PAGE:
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October 9, 2022 at 10:42 PM #112037GigaGuest
Satish Mehra Vs. State of N.C.T. of Delhi & ANR.(2013 (1) Crimes 59 (sc))
P. SATHASIVAM AND RANJAN GOGOI, JJ.
i. “Where institution/continuance of criminal proceedings against an accused may amount to the abuse of the process of the court or that the quashing of the impugned proceedings would secure the ends of justice;
ii. where it manifestly appears that there is a legal bar against the institution or continuance of the said proceeding e.g. want of sanction;
iii. where the allegations in the first information report or the complaint taken at their face value and accepted in their entirety, do not constitute the offence alleged; and
iv. where the allegations constitute an offence alleged but there is either no legal evidence adduced or evidence adduced clearly or manifestly fails to prove the charge.
“ The power to interdict a proceeding either at the threshold or at an intermediate stage of the trial is inherent in a High Court on the broad principle that in case the allegations made in the FIR or the criminal complaint, as may be, prima facie do not disclose a triable offence there can be reason as to why the accused should be made to suffer the agony of a legal proceeding that more often than not gets protracted. A prosecution which is bound to become lame or a sham ought to interdict in the interest of justice as continuance thereof will amount to an abuse of the process of the law.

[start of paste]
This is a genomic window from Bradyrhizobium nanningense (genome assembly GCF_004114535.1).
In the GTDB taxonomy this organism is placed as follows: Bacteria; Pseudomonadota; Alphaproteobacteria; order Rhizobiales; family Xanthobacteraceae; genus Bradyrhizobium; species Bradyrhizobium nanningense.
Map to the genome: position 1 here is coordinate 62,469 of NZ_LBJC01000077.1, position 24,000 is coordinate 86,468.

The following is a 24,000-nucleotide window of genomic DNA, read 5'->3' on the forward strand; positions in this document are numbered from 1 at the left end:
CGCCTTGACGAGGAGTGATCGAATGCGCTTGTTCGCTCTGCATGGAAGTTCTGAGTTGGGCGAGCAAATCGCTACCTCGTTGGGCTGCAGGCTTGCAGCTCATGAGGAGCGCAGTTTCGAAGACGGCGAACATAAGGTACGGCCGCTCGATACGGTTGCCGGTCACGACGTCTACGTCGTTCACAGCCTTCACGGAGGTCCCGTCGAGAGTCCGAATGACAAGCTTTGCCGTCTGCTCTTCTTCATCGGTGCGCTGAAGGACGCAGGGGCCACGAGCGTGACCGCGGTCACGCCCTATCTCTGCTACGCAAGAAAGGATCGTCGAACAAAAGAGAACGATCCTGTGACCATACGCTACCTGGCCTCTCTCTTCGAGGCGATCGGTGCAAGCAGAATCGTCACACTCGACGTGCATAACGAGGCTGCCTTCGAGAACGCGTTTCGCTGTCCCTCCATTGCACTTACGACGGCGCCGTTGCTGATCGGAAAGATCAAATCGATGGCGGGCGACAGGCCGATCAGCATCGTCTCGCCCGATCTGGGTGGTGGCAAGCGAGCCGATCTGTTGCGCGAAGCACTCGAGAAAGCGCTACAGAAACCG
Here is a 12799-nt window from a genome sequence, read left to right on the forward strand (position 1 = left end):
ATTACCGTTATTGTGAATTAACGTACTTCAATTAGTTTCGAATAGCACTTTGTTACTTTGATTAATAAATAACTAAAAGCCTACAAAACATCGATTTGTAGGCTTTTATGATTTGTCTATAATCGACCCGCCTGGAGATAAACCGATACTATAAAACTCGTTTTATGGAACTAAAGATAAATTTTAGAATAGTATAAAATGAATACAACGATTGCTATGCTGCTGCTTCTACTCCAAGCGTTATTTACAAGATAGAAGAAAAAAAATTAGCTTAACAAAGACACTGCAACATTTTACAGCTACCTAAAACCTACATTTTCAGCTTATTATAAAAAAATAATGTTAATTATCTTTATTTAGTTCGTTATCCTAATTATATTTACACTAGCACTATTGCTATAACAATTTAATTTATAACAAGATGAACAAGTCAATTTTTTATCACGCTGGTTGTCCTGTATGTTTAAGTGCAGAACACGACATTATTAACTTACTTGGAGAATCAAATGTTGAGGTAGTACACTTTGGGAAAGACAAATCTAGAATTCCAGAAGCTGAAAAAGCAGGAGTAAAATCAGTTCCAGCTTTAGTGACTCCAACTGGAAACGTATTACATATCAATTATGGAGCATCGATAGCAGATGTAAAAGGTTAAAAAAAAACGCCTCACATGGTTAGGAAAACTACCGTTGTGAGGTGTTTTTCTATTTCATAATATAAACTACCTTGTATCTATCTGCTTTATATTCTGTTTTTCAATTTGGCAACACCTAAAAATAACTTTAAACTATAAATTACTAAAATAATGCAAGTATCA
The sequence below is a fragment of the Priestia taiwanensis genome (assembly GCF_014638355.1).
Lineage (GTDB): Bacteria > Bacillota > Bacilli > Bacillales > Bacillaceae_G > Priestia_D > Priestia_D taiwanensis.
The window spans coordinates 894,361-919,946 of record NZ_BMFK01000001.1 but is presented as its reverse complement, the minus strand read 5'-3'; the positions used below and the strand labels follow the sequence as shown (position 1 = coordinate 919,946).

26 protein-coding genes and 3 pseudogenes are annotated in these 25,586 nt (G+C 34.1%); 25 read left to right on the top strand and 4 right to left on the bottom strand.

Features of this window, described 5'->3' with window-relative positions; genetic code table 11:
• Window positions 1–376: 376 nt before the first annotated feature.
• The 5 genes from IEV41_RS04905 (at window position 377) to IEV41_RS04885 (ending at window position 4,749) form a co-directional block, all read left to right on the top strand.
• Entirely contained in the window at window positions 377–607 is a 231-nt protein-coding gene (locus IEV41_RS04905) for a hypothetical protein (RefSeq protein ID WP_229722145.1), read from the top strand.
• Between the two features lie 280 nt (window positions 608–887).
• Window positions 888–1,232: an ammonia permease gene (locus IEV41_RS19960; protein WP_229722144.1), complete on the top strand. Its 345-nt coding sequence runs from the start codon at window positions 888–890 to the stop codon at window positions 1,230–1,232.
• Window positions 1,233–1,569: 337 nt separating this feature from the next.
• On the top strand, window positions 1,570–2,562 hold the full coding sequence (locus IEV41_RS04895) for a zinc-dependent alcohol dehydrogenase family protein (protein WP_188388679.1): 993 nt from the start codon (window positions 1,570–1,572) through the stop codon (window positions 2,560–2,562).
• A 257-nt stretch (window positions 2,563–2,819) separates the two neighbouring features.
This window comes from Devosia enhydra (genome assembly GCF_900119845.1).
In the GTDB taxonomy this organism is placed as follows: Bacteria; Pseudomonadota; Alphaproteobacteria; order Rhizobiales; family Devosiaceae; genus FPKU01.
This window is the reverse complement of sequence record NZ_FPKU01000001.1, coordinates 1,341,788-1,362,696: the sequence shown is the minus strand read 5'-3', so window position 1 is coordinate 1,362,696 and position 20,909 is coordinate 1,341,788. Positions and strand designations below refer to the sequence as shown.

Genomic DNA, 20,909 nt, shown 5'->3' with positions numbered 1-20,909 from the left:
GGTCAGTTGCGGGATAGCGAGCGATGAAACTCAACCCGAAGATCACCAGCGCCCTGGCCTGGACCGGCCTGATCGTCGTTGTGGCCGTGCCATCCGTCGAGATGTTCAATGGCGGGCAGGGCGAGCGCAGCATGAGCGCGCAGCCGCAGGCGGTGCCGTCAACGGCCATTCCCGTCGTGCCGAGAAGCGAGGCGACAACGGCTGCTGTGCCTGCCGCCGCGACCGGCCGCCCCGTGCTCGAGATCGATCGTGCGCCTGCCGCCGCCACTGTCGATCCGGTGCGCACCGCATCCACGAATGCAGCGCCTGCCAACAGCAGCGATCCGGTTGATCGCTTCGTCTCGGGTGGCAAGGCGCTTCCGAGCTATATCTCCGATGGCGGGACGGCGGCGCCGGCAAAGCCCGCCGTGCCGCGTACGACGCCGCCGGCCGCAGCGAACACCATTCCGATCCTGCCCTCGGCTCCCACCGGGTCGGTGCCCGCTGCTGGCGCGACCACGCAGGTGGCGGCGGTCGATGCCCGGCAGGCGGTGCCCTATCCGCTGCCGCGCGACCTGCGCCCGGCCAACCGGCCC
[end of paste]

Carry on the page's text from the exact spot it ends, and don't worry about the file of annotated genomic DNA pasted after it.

This is the core basis on which the power to interfere with a pending criminal proceeding has been
recognized to be inherent in every High Court. The power, though available, being extra ordinary in nature has to be exercised sparingly and only if the attending facts and circumstances satisfy the narrow test indicated above, namely, that even accepting all the allegations leveled by the prosecution, no offence is disclosed. However, if so warranted, such power would be available for exercise not only at the threshold of a criminal proceeding but also at a relatively advanced stage thereof, namely, after framing of the charge against the accused.
In fact the power to quash a proceeding after framing of charge would appear to be somewhat wider as, at that stage, the materials revealed by the investigation carried out usually comes on record and such materials can be looked into, not for the purpose of determining the guilt or innocence of the accused but for the purpose of drawing satisfaction that such materials, even if accepted in its entirety, do not, in any manner,disclose the commission of the offence alleged against the accused.